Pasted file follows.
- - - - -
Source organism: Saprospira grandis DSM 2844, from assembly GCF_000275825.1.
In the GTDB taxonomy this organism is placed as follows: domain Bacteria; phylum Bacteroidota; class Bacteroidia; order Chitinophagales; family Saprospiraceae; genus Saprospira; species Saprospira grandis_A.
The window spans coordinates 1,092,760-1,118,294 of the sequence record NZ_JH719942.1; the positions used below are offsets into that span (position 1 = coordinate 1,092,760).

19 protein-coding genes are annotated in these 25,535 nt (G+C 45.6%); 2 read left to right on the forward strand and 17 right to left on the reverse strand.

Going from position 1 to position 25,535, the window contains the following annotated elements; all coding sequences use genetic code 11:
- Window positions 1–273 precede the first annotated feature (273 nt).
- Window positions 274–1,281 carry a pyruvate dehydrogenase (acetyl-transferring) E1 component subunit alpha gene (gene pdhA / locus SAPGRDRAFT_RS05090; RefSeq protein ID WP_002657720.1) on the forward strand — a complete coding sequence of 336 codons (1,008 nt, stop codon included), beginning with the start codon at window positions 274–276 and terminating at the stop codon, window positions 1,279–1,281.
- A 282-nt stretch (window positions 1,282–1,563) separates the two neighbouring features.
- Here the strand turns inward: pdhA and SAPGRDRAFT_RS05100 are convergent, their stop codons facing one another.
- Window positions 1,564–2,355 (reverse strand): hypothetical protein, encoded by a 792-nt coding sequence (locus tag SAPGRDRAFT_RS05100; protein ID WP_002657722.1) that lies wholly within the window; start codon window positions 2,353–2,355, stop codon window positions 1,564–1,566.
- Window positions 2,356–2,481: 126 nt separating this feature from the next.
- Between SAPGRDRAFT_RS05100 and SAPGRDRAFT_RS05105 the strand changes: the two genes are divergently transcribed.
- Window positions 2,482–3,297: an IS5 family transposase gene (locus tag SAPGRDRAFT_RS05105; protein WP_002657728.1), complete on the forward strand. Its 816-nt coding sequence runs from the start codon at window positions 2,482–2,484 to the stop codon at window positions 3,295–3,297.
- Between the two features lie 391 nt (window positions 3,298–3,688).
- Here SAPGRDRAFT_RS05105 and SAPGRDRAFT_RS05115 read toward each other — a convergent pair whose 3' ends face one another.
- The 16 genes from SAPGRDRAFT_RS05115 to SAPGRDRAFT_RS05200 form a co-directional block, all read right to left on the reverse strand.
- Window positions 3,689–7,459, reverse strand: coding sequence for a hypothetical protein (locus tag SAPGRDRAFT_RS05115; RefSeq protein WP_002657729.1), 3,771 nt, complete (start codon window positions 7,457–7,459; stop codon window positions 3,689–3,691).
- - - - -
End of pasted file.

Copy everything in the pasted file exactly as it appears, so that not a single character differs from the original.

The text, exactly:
Source organism: Saprospira grandis DSM 2844, from assembly GCF_000275825.1.
In the GTDB taxonomy this organism is placed as follows: domain Bacteria; phylum Bacteroidota; class Bacteroidia; order Chitinophagales; family Saprospiraceae; genus Saprospira; species Saprospira grandis_A.
The window spans coordinates 1,092,760-1,118,294 of the sequence record NZ_JH719942.1; the positions used below are offsets into that span (position 1 = coordinate 1,092,760).

19 protein-coding genes are annotated in these 25,535 nt (G+C 45.6%); 2 read left to right on the forward strand and 17 right to left on the reverse strand.

Going from position 1 to position 25,535, the window contains the following annotated elements; all coding sequences use genetic code 11:
- Window positions 1–273 precede the first annotated feature (273 nt).
- Window positions 274–1,281 carry a pyruvate dehydrogenase (acetyl-transferring) E1 component subunit alpha gene (gene pdhA / locus SAPGRDRAFT_RS05090; RefSeq protein ID WP_002657720.1) on the forward strand — a complete coding sequence of 336 codons (1,008 nt, stop codon included), beginning with the start codon at window positions 274–276 and terminating at the stop codon, window positions 1,279–1,281.
- A 282-nt stretch (window positions 1,282–1,563) separates the two neighbouring features.
- Here the strand turns inward: pdhA and SAPGRDRAFT_RS05100 are convergent, their stop codons facing one another.
- Window positions 1,564–2,355 (reverse strand): hypothetical protein, encoded by a 792-nt coding sequence (locus tag SAPGRDRAFT_RS05100; protein ID WP_002657722.1) that lies wholly within the window; start codon window positions 2,353–2,355, stop codon window positions 1,564–1,566.
- Window positions 2,356–2,481: 126 nt separating this feature from the next.
- Between SAPGRDRAFT_RS05100 and SAPGRDRAFT_RS05105 the strand changes: the two genes are divergently transcribed.
- Window positions 2,482–3,297: an IS5 family transposase gene (locus tag SAPGRDRAFT_RS05105; protein WP_002657728.1), complete on the forward strand. Its 816-nt coding sequence runs from the start codon at window positions 2,482–2,484 to the stop codon at window positions 3,295–3,297.
- Between the two features lie 391 nt (window positions 3,298–3,688).
- Here SAPGRDRAFT_RS05105 and SAPGRDRAFT_RS05115 read toward each other — a convergent pair whose 3' ends face one another.
- The 16 genes from SAPGRDRAFT_RS05115 to SAPGRDRAFT_RS05200 form a co-directional block, all read right to left on the reverse strand.
- Window positions 3,689–7,459, reverse strand: coding sequence for a hypothetical protein (locus tag SAPGRDRAFT_RS05115; RefSeq protein WP_002657729.1), 3,771 nt, complete (start codon window positions 7,457–7,459; stop codon window positions 3,689–3,691).